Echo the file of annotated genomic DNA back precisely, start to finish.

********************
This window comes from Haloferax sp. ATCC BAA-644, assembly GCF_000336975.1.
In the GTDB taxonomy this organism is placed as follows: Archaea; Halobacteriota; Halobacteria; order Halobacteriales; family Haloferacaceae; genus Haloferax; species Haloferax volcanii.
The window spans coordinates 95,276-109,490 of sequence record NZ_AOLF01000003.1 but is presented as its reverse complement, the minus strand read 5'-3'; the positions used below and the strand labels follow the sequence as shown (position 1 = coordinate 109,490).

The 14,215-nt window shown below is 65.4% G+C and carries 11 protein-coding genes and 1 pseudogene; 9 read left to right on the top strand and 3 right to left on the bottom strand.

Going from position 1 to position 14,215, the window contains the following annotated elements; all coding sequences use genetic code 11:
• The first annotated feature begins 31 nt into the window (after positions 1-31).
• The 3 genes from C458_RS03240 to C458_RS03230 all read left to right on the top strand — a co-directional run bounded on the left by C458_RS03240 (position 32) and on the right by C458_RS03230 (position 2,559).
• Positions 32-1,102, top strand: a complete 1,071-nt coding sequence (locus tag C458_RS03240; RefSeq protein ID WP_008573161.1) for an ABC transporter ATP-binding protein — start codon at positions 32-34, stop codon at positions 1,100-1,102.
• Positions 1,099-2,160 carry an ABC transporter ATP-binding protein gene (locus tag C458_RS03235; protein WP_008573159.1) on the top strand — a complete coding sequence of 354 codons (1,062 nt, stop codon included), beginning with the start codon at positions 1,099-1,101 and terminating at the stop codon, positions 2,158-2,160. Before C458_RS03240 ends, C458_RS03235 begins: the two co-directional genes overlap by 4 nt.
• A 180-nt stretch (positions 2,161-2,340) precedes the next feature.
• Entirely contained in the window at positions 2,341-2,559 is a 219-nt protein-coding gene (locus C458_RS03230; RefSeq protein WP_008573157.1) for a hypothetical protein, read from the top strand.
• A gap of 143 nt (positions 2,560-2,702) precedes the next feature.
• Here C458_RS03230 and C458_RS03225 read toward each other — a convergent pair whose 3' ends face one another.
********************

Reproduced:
This window comes from Haloferax sp. ATCC BAA-644, assembly GCF_000336975.1.
In the GTDB taxonomy this organism is placed as follows: Archaea; Halobacteriota; Halobacteria; order Halobacteriales; family Haloferacaceae; genus Haloferax; species Haloferax volcanii.
The window spans coordinates 95,276-109,490 of sequence record NZ_AOLF01000003.1 but is presented as its reverse complement, the minus strand read 5'-3'; the positions used below and the strand labels follow the sequence as shown (position 1 = coordinate 109,490).

The 14,215-nt window shown below is 65.4% G+C and carries 11 protein-coding genes and 1 pseudogene; 9 read left to right on the top strand and 3 right to left on the bottom strand.

Going from position 1 to position 14,215, the window contains the following annotated elements; all coding sequences use genetic code 11:
• The first annotated feature begins 31 nt into the window (after positions 1-31).
• The 3 genes from C458_RS03240 to C458_RS03230 all read left to right on the top strand — a co-directional run bounded on the left by C458_RS03240 (position 32) and on the right by C458_RS03230 (position 2,559).
• Positions 32-1,102, top strand: a complete 1,071-nt coding sequence (locus tag C458_RS03240; RefSeq protein ID WP_008573161.1) for an ABC transporter ATP-binding protein — start codon at positions 32-34, stop codon at positions 1,100-1,102.
• Positions 1,099-2,160 carry an ABC transporter ATP-binding protein gene (locus tag C458_RS03235; protein WP_008573159.1) on the top strand — a complete coding sequence of 354 codons (1,062 nt, stop codon included), beginning with the start codon at positions 1,099-1,101 and terminating at the stop codon, positions 2,158-2,160. Before C458_RS03240 ends, C458_RS03235 begins: the two co-directional genes overlap by 4 nt.
• A 180-nt stretch (positions 2,161-2,340) precedes the next feature.
• Entirely contained in the window at positions 2,341-2,559 is a 219-nt protein-coding gene (locus C458_RS03230; RefSeq protein WP_008573157.1) for a hypothetical protein, read from the top strand.
• A gap of 143 nt (positions 2,560-2,702) precedes the next feature.
• Here C458_RS03230 and C458_RS03225 read toward each other — a convergent pair whose 3' ends face one another.